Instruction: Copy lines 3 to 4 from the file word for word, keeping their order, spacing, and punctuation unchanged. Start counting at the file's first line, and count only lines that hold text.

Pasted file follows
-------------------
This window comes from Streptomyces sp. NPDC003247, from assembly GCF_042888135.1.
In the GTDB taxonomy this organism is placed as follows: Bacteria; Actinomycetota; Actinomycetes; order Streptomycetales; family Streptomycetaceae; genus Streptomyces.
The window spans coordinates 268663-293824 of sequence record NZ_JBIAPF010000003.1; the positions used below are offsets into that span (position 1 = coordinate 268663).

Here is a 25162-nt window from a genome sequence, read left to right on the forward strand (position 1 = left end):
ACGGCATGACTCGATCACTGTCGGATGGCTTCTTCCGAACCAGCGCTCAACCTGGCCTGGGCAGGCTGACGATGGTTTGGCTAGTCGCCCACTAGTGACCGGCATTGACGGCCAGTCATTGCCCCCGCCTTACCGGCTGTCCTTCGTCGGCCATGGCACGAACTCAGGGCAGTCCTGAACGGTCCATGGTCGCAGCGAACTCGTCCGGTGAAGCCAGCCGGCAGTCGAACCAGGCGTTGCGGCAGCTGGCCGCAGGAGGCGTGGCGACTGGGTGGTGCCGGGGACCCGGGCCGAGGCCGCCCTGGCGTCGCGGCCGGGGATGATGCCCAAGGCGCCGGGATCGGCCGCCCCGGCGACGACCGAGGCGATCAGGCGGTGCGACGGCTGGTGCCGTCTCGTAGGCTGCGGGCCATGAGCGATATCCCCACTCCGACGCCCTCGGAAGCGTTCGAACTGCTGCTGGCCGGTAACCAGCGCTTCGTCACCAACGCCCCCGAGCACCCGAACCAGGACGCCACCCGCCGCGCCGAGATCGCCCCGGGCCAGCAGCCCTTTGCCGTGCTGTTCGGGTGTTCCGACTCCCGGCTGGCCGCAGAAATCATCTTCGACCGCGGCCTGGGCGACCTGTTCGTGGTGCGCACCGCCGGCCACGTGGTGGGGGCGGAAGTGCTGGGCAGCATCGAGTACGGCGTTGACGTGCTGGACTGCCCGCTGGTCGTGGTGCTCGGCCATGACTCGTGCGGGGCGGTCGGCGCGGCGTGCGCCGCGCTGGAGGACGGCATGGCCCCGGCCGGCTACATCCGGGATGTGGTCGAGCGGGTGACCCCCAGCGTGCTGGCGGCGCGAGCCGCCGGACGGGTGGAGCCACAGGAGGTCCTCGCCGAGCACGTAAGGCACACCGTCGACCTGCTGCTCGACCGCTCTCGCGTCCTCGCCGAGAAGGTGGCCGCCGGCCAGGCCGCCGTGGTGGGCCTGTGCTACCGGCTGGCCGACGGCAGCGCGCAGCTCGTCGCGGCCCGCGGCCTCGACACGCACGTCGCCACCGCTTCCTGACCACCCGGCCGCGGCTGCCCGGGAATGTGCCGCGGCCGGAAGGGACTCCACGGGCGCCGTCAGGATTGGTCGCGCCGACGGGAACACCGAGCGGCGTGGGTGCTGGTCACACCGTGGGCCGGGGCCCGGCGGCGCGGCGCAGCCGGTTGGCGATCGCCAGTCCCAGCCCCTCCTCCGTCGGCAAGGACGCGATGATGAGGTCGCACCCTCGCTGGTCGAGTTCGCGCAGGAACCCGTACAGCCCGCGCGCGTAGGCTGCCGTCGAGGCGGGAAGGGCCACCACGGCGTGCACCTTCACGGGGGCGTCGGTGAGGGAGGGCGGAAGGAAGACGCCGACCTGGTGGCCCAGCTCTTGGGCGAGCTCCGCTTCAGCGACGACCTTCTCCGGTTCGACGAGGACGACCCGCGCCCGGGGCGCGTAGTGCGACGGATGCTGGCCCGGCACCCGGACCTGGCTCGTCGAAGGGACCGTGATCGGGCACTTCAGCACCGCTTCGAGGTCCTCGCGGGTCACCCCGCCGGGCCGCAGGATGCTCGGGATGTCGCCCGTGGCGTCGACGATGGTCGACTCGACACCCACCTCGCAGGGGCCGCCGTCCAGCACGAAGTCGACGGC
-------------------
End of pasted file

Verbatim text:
The window spans coordinates 268663-293824 of sequence record NZ_JBIAPF010000003.1; the positions used below are offsets into that span (position 1 = coordinate 268663).

Here is a 25162-nt window from a genome sequence, read left to right on the forward strand (position 1 = left end):